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Sexual function in Britain: Findings from the third National Survey of Sexual Attitudes and Lifestyles (Natsal-3)

Mitchell, KR; Datta, J; Macdowall, W; Wellings, K; Ploubidis, GB; Mercer, CH; Jones, KG; ... Phelps, A; + view all (2013) Sexual function in Britain: Findings from the third National Survey of Sexual Attitudes and Lifestyles (Natsal-3). The Lancet , 382 (9907) 1817 - 1829. 10.1016/S0140-6736(13)62366-1. Green open access


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Background Despite its importance to sexual health and wellbeing, sexual function is given little attention in sexual health policy. Population-based studies are needed to understand sexual function across the life course. Methods We undertook a probability sample survey (the third National Survey of Sexual Attitudes and Lifestyles [Natsal-3]) of 15 162 individuals aged 16-74 years who lived in Britain (England, Scotland, and Wales). Interviews were done between Sept 6, 2010, and Aug 31, 2012. We assessed the distribution of sexual function by use of a novel validated measure (the Natsal-SF), which assessed problems with individual sexual response, sexual function in a relationship context, and self-appraisal of sex life (17 items; 16 items per gender). We assess factors associated with low sexual function (defi ned as the lowest quintile of distribution of Natsal-SF scores) and the distribution of components of the measure. Participants reporting one or more sexual partner in the past year were given a score on the Natsal-SF (11 690 participants). 4122 of these participants were not in a relationship for all of the past year and we employed the full information maximum likelihood method to handle missing data on four relationship items. Findings We obtained data for 4913 men and 6777 women for the Natsal-SF. For men and women, low sexual function was associated with increased age, and, after age-adjustment, with depression (adjusted odds ratio 3.70 [95% CI 2.90-4.72] for men and 4.11 [3.36-5.04] for women) and self-reported poor health status (2.63 [1.73-3.98] and 2.41 [1.72-3.39]). Low sexual function was also associated with experiencing the end of a relationship (1.52 [1.18-1.95] and 1.77 [1.44-2.17]), inability to talk easily about sex with a partner (2.36 [1.94-2.88] and 2.82 [2.28-3.48]), and not being happy in the relationship (2.89 [2.32-3.61] and 4.10 [3.39-4.97]). Associations were also noted with engaging in fewer than four sex acts in the past 4 weeks (3.13 [2.58-3.79] and 3.38 [2.80-4.09]), having had same sex partners (2.28 [1.56-3.35] and 1.60 [1.16-2.20]), paying for sex (in men only; 2.62 [1.46-4.71]), and higher numbers of lifetime sexual partners (in women only; 2.12 [1.68-2.67] for ten or more partners). Low sexual function was also associated with negative sexual health outcomes such as experience of non-volitional sex (1.98 [1.14-3.43] and 2.18 [1.79-2.66]) and STI diagnosis (1.50 [1.06-2.11] and 1.83 [1.35-2.47]). Among individuals reporting sex in the past year, problems with sexual response were common (41.6% of men and 51.2% of women reported one or more problem) but selfreported distress about sex lives was much less common (9.9% and 10.9%). For individuals in a sexual relationship for the past year, 23.4% of men and 27.4% of women reported an imbalance in level of interest in sex between partners, and 18.0% of men and 17.1% of women said that their partner had had sexual diffi culties. Most participants who did not have sex in the past year were not dissatisfi ed, distressed, or avoiding sex because of sexual diffi culties. Interpretation Wide variability exists in the distribution of sexual function scores. Low sexual function is associated with negative sexual health outcomes, supporting calls for a greater emphasis on sexual function in sexual health policy and interventions. Funding Grants from the UK Medical Research Council and the Wellcome Trust, with support from the Economic and Social Research Council and the Department of Health.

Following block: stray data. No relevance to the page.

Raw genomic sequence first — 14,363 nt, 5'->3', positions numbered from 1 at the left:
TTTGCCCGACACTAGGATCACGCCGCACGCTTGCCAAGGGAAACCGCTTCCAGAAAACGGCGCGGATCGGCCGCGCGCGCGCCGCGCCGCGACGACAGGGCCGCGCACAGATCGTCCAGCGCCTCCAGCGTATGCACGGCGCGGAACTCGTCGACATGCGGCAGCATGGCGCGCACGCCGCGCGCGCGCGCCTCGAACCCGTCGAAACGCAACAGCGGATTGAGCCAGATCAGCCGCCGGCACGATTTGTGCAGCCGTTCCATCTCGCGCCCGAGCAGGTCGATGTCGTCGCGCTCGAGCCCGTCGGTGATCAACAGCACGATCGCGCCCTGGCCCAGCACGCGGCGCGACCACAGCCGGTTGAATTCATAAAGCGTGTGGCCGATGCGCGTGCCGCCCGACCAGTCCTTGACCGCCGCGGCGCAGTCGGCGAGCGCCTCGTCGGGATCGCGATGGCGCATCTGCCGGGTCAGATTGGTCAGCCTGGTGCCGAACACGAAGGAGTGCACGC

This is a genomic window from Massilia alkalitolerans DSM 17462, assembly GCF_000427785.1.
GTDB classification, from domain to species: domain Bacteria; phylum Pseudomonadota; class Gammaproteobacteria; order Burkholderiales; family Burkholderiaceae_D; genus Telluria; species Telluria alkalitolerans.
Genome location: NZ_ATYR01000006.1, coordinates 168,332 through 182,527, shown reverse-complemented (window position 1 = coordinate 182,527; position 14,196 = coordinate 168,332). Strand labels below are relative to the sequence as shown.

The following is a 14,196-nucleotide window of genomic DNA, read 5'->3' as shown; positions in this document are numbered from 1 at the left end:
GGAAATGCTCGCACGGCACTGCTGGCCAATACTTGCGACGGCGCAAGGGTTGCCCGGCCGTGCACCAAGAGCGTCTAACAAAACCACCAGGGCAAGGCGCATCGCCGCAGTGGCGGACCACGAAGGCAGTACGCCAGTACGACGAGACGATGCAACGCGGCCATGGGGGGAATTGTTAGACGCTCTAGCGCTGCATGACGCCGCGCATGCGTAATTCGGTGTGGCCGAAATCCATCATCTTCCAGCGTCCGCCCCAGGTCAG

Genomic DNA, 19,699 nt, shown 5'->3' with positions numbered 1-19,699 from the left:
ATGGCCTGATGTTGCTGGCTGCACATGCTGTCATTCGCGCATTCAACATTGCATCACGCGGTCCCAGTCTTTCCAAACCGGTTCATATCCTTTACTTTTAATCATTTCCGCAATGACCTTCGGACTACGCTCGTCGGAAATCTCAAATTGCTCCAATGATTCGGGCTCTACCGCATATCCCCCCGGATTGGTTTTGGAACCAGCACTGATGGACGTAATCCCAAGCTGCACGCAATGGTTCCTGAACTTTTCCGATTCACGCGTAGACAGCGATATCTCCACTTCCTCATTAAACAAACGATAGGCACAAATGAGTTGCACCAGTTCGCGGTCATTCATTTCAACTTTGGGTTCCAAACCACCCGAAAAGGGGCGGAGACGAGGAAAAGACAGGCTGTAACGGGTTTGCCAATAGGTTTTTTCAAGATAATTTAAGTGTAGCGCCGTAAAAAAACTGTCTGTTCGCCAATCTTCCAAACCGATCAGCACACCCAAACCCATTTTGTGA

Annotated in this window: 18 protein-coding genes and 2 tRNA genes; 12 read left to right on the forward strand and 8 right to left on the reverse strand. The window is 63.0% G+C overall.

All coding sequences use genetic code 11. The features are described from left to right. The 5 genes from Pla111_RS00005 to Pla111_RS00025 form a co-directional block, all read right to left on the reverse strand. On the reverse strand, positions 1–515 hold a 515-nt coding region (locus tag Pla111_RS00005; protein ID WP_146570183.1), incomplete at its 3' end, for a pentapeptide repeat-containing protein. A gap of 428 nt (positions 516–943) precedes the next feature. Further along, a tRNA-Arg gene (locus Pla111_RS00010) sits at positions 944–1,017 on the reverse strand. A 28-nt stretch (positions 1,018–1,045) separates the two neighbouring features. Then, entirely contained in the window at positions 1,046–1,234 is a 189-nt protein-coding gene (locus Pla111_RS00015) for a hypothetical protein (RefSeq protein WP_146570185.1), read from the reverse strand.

Type: Article
Title: Sexual function in Britain: Findings from the third National Survey of Sexual Attitudes and Lifestyles (Natsal-3)
Open access status: An open access version is available from UCL Discovery
DOI: 10.1016/S0140-6736(13)62366-1
Publisher version: http://dx.doi.org/10.1016/S0140-6736(13)62366-1
Additional information: © 2013 Mitchell et al. Open Access article distributed under the terms of CC BY. Published by Elsevier Ltd.
URI: http://discovery.ucl.ac.uk/id/eprint/1416462
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